Taking a more somber tone, this track is a departure from the rather direct message from the previous two tracks. The song gives thanks to a hero/heroes and proclaims the inspiration that they have provided. Once again, it focuses on one central message: fighting for peace in the entire country.

Tuloy Ang Laban

Picking up the energy once again, this song aims to serve as a battle cry. It places emphasis on the current issues today, particularly with promised changes that have done little to ease the real problems of the country. As the title suggests, there is power behind each lyric that is meant to rile up the listeners.

Paasa

The next track takes humorous instrumentals with melancholic lyrics. Keeping with the central message of the album, the persistence of killings and the absence of actual help. As the title suggests, it pertains mainly to false promises of change and how injustices keep the masses down.

Tala

This song is an ode to the working class in our country. It carries an uplifting tone meant to encourage and brighten their advocacies. This song echoes the same vibe as Bayani where it serves as a tribute more than anything else.

Ngayong Gabi

A departure from the nationalistic themes of the prior tracks, this aims to tell a love story. This could be considered the “pop anthem” track of this album, showcasing simple elements to place emphasis on the lyrics and the vocals of the singers. It’s a beautiful song that brings hope and love in its lyrics.

Alab

Another departure from the usual style of previous tracks, deviating from the instruments and musical theme that the prior songs took on. Nonetheless, this track makes its statement clear: igniting the passion for justice, truth, and peace.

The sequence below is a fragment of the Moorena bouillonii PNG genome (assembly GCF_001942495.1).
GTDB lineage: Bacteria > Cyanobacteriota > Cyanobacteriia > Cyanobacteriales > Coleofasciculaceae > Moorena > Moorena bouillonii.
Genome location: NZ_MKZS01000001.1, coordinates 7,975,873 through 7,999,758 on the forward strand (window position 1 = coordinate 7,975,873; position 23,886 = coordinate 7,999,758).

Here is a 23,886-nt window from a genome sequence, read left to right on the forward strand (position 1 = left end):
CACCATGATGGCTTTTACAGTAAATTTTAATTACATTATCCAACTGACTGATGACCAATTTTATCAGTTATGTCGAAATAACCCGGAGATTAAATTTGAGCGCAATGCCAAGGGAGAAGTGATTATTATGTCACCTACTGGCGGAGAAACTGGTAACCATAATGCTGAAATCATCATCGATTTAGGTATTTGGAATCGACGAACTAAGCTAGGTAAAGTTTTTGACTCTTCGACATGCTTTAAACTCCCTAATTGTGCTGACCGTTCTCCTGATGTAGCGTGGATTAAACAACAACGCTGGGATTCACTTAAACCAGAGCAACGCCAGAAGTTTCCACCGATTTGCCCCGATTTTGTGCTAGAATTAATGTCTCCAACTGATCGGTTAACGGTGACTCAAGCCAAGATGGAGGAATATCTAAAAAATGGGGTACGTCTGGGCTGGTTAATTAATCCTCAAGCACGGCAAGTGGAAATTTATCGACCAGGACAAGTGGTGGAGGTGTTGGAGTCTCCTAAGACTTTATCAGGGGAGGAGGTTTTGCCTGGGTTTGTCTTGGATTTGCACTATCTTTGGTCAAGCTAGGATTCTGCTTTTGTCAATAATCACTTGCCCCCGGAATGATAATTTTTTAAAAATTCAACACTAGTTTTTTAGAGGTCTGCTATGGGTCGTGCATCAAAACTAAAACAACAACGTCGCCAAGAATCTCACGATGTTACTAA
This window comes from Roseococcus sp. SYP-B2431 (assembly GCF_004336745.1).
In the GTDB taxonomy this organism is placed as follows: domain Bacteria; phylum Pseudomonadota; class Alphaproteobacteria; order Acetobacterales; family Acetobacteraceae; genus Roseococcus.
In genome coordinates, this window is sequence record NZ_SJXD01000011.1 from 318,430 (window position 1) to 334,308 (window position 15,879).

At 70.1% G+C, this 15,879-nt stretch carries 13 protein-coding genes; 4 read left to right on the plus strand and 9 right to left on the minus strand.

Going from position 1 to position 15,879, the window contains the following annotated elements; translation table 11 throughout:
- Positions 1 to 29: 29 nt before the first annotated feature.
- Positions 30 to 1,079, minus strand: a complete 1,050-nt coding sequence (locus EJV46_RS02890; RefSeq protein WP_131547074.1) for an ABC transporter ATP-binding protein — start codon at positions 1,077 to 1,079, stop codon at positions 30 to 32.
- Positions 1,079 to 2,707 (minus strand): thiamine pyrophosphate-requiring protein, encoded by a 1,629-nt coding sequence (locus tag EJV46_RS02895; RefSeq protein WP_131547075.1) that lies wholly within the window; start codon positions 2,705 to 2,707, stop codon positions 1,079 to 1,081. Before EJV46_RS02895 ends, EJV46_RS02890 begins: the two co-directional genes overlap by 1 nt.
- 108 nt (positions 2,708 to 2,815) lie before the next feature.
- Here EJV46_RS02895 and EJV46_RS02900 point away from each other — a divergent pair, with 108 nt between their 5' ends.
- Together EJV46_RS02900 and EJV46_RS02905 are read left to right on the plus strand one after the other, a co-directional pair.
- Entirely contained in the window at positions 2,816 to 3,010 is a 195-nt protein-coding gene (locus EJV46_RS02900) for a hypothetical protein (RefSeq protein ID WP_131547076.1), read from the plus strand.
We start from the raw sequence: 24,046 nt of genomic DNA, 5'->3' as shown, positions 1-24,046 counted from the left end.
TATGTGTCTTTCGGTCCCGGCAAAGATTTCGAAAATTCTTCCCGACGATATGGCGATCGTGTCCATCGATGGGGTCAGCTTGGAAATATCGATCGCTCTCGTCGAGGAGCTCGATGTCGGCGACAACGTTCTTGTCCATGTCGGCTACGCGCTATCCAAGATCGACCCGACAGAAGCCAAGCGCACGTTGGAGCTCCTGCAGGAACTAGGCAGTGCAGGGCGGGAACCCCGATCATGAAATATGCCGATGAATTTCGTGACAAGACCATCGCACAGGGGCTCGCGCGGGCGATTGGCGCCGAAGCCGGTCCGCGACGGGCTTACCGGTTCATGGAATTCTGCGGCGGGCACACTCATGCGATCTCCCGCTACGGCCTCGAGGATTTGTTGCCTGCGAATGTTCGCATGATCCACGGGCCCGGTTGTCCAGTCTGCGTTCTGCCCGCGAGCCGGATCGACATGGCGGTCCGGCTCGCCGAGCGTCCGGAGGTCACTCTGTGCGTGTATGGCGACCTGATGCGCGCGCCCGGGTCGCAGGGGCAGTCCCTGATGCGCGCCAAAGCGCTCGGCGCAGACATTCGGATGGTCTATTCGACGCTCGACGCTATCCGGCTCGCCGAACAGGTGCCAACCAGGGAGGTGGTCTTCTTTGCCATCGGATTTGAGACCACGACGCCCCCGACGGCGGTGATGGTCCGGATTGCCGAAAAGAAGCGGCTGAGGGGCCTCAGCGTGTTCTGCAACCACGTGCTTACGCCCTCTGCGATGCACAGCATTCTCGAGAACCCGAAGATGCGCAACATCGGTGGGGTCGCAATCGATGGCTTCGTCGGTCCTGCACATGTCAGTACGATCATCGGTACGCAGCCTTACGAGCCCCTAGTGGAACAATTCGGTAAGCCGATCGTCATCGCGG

Paper Tiger

Concluding the album, this song from its introductory instrumentals sends a message of calm defiance. The only song in English in the entire album, this song sends a particular message of defiance towards the killings in broad daylight. It sends a message of defiance towards the robbery of land and the arson of properties such as schools and homes. The closing track for Kalinow is brooding, passionate towards achieving justice and peace for the entire country.

Kalinow does not only send messages through its tracks, but the entire album itself paints a narrative. It calls for defiance against injustices and empowers the voice of those who shed light on these injustices. The strong and powerful message is clear from the first track to the album and reiterates it again on the last. Tubaw remains consistent with the core message of their group while also showcasing their talent as a collective.

The musical styles of this album highlights the strong suit of the group. Vocals were never the sole highlight but rather the entire song as a whole. The arrangements make each song appropriate for a soundtrack of an equally strong revolution-themed film or play. They tell a narrative through their music and whether it serves as an accompaniment to a bigger form of media or standing on its own as an album, it inspires vigilance and deflates conformity.